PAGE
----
• A: 
      • No, I view these buttons first as specific for your application or supporting your way of working so would have less value in sharing. On sharing is that they could be used for collabration between different users where each user would define their own mapping to work in their environment. In the file example in the presentation each users could have has stored the data in different local folders but use the same pattern to link to the data.
      • Thinking about it again now I realize that you mean sharing as examples or for inspiration. That is a good idea. We don't have any example section but we could add that. You can also post ideas and examples to the Hyperbole user mailing list.
  • Q: I liked the link to evaluate Calc expressions. Any way to get the outcome into the buffer and not just in the message window? It could replace embedded calc mode with more control... I guess any elisp code can be used for the target evaluation. -ericsfraga
    • A: You can mix Hyperbole buttons with Org source blocks too, so you could get things in a buffer that way too.
    • The example uses a lambda expression to get the result displayed. To get the result inserted in the buffer would just require a function to do that instead of displaying it in the message window.
    • This would be a simple example of this (It will insert the result after the button, removing rest of the line but keep the point in the button allowing you to change it to calculate a new result.) (defil demo-do-math "<<" ">>" ".*" '(lambda (x) (save-excursion (search-forward ">>") (kill-line) (insert " " (calc-eval x) " "))))
  • Q: How did you present the right buffer with shortcuts at the right of your buffer? -- a lot of people are wondering.
  • Q:What kind of cool actions do you use in Hyperbole?
    • A: Among other things... 
      • You can expand and collapse trees if you export hyperbole kotl-files (unlike exporting from org-mode) kotl-files are Hyperbole outliner files.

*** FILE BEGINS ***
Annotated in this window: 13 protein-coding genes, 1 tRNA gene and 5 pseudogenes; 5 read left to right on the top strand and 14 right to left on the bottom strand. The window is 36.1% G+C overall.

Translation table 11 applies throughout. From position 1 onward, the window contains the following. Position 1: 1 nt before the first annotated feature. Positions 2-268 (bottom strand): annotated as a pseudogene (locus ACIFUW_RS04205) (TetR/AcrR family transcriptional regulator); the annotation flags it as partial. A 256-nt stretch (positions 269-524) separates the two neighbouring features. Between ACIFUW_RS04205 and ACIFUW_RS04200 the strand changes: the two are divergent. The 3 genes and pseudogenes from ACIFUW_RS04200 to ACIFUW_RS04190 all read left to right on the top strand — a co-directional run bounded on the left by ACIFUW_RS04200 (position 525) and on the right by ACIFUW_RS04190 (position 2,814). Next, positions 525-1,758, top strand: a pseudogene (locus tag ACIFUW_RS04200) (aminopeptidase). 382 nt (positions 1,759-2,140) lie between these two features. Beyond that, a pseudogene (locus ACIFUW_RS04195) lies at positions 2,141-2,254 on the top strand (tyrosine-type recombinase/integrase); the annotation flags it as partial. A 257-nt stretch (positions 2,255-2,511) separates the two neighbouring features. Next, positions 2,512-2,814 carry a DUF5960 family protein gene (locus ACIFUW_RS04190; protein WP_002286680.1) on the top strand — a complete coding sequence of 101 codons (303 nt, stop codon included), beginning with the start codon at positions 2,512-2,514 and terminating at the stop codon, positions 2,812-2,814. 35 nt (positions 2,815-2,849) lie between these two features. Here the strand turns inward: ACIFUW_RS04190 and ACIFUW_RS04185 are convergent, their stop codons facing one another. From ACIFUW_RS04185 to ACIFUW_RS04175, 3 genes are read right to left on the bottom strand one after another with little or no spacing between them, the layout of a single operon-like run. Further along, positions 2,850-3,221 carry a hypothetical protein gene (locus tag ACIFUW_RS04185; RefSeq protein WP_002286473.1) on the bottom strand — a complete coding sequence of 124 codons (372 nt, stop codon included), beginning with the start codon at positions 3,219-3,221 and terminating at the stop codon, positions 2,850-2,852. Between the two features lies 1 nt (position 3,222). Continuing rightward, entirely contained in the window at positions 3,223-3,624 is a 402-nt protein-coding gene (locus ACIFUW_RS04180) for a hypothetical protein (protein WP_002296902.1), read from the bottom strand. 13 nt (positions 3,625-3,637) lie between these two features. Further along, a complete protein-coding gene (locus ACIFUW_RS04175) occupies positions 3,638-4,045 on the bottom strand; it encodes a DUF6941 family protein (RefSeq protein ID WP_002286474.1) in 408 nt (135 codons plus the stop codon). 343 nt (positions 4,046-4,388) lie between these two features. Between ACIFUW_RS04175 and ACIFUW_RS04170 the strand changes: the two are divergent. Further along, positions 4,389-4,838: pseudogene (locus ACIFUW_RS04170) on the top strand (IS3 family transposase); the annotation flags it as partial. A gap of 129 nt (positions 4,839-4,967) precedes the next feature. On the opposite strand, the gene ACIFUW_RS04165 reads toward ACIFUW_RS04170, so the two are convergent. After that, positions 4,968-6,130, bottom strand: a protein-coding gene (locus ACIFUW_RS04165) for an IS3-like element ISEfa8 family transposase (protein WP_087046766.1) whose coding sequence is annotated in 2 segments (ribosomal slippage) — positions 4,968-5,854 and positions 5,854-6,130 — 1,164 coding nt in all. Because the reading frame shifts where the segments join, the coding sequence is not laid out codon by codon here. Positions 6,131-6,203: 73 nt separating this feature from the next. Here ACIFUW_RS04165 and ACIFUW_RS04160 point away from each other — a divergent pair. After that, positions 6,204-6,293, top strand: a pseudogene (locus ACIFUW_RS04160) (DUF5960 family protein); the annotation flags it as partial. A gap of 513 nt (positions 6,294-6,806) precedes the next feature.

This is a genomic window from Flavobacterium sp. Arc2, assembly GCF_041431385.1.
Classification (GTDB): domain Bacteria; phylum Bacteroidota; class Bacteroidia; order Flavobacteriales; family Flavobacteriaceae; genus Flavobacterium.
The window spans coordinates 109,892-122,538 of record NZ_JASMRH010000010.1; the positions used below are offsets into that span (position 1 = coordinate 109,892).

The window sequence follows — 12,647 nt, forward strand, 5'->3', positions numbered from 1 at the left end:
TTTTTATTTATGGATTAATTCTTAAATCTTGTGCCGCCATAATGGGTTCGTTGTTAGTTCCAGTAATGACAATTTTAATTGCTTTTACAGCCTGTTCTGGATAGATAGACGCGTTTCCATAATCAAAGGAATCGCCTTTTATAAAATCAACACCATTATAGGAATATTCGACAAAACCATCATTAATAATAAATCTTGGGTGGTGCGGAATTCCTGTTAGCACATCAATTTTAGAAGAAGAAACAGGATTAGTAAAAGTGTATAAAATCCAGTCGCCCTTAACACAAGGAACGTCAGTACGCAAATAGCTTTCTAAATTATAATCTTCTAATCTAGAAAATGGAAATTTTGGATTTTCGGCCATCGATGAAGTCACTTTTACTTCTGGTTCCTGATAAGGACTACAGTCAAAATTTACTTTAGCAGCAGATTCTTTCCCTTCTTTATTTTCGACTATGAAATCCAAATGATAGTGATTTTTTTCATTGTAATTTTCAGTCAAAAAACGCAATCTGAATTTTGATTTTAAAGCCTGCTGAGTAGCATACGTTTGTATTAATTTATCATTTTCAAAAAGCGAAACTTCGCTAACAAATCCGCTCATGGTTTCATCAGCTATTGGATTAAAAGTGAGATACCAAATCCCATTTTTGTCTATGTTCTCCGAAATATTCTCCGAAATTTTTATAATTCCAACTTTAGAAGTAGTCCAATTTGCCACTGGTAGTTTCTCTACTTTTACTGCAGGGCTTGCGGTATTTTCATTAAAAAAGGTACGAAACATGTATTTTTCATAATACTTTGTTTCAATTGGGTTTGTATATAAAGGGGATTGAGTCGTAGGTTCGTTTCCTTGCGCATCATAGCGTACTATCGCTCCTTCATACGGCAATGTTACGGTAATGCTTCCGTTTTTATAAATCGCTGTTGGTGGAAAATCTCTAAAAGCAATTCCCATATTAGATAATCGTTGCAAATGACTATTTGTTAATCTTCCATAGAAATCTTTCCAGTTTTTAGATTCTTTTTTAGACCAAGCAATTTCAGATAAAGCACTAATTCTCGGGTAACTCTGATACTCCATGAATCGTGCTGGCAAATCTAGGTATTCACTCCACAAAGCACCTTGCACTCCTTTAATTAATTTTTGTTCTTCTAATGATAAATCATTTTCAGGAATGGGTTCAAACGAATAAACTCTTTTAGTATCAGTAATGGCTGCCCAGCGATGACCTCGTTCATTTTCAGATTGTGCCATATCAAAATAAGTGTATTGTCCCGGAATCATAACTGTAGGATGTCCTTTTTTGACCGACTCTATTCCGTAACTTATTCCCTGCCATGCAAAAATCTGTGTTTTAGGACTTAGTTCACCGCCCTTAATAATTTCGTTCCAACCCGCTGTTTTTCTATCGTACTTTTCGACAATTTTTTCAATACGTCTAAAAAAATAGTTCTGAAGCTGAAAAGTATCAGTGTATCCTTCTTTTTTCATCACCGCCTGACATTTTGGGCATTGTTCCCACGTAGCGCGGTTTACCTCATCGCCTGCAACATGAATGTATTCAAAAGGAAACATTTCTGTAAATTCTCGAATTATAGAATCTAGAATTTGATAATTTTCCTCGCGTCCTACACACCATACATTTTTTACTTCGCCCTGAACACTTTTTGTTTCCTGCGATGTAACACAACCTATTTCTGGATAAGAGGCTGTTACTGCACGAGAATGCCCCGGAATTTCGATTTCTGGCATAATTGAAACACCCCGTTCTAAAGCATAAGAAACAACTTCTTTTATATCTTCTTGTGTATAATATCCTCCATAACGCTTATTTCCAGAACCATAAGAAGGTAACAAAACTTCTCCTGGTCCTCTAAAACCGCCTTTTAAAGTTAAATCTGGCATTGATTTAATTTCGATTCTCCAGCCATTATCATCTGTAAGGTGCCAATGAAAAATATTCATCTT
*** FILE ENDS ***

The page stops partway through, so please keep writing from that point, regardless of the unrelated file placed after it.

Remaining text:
• I use implicit button defined with the defib macro that allows me to match to text with no start and stop  delimiters. That way I can match on identifiers used in other systems verbatim, such as identifiers in ticketing systems. Much like the in Hyperbole built in debbugs for the pattern "bug#id-number"
  • Q: Does the links/buttons created in hyperbole (like that one with the url) get exported on org-mode files too? (like when exported to html).
    • A: There is currently no support for turning the implicit buttons into html-links on export. In practice I would think that to be hard and would only support parts of the functionality but is an interesting idea.


[00:00:00.000] Hi everyone! I'm Mats Liddell. In this talk, I will show how you can link to personal data using Hyperbole's support for implicit button types. Before starting, a few words about me. I work as a software engineer, and in my spare time I'm co-maintaining the Hyperbole package together with the package author Bob Weiner. Hyperbole dates back to 1993, and have had some inactive years in the past, but work is now active again. The package is available through the GNU ELPA package archive. The talk will focus on creation of implicit button types. For more info on Hyperbole, listen to other presentations and check out the package documentation. What I want you to take with you from this talk is that the implicit button types can make patterns in your files into buttons; and that new implicit button types can quickly be created by using the defil and the defal macros.